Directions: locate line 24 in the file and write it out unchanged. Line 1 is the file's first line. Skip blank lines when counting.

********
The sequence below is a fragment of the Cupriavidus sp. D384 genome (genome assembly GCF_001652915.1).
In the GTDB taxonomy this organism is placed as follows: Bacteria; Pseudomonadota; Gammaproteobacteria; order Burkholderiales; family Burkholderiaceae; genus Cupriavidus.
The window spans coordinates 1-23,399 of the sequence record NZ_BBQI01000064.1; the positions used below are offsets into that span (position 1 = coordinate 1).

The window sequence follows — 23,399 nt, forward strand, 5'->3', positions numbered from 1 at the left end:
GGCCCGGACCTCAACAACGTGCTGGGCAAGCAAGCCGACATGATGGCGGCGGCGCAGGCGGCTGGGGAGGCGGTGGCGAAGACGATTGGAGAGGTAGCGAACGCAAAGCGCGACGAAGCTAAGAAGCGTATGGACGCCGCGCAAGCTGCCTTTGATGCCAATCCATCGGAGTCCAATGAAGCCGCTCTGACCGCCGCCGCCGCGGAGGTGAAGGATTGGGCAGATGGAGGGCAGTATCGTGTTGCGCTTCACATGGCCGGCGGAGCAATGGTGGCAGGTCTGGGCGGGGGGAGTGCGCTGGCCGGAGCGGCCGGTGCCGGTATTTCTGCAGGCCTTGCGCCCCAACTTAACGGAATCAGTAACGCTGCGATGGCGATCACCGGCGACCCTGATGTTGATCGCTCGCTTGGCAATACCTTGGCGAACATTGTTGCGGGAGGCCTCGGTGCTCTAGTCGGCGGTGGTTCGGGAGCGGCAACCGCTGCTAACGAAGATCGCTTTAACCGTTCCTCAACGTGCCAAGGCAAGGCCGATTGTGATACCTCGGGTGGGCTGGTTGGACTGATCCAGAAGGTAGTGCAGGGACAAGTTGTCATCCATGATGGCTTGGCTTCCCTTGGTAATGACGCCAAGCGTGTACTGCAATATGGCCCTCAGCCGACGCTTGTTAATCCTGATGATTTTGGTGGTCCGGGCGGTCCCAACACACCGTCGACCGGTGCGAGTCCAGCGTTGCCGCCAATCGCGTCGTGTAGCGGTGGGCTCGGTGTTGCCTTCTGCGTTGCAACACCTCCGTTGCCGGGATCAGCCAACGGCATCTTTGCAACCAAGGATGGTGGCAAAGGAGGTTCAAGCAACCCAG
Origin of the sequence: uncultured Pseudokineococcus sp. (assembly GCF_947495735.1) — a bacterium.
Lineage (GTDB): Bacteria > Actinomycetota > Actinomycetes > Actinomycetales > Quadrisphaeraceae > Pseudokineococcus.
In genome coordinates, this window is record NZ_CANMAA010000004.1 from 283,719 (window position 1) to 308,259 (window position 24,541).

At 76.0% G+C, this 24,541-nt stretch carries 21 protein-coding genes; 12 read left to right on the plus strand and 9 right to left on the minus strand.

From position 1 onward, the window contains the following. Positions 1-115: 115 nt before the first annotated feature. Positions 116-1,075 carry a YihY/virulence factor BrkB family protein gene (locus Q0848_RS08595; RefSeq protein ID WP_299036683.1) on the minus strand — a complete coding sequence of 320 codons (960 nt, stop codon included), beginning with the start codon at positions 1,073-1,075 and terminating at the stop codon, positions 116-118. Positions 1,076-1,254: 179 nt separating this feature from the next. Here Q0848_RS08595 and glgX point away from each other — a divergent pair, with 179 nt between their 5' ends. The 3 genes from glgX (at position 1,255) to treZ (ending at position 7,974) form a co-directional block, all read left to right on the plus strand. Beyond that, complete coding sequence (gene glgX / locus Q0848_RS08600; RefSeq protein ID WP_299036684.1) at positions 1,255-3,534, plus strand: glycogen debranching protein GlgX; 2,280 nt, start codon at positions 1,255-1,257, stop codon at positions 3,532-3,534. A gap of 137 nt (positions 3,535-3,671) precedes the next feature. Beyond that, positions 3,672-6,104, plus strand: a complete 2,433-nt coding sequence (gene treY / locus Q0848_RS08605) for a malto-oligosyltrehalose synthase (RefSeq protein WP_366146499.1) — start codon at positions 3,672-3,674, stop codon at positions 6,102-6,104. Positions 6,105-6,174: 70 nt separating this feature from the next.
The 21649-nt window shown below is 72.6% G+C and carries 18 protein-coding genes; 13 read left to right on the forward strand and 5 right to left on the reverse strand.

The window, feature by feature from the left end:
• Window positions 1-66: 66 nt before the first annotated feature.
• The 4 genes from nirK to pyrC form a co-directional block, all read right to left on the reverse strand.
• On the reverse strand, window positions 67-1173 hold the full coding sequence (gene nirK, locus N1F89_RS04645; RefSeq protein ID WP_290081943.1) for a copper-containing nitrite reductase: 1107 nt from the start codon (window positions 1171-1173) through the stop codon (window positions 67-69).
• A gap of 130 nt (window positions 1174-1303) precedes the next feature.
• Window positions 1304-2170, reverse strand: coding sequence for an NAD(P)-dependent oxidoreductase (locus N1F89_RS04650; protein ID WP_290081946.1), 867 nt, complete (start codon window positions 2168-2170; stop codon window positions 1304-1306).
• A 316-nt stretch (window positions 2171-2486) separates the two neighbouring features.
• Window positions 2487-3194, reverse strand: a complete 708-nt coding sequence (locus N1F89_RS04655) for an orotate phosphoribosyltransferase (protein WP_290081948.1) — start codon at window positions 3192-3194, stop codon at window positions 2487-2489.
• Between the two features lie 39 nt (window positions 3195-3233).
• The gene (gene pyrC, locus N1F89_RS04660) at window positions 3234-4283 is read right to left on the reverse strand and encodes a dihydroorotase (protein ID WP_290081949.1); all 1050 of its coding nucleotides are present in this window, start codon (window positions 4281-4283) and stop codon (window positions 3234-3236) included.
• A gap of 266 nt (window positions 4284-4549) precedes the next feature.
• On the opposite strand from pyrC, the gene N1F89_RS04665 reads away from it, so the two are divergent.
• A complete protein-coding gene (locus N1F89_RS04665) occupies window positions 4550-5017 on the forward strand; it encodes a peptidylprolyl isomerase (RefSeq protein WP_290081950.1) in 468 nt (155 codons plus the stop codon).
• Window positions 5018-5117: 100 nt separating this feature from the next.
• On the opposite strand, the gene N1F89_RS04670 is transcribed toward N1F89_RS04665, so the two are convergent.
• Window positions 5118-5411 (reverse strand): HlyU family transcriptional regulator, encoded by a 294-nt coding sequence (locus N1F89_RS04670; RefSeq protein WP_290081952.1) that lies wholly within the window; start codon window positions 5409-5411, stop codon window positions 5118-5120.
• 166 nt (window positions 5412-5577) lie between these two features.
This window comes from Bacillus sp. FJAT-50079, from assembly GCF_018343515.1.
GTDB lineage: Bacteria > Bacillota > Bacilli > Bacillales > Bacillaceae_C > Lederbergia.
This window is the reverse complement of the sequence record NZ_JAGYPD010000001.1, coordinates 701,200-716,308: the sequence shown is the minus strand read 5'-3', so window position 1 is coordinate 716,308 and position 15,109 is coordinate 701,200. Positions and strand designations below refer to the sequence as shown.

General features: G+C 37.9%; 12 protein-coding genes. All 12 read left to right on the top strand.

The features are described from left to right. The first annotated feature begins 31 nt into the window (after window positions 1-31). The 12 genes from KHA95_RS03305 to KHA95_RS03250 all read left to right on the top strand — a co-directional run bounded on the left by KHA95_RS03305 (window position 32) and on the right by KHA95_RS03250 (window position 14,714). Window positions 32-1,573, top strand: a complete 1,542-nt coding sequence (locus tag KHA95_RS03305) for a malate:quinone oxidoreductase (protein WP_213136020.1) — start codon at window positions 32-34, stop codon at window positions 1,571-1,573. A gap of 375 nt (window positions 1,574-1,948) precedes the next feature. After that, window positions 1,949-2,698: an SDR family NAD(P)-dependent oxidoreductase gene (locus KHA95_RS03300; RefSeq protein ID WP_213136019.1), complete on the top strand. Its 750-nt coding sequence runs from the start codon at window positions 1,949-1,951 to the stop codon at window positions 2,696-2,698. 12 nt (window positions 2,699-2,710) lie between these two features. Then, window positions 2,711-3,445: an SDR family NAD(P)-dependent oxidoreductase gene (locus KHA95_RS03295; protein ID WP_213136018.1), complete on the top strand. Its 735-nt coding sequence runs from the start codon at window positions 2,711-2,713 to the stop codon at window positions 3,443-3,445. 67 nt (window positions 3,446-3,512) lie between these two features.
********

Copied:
• A complete protein-coding gene (locus N1F89_RS04665) occupies window positions 4550-5017 on the forward strand; it encodes a peptidylprolyl isomerase (RefSeq protein WP_290081950.1) in 468 nt (155 codons plus the stop codon).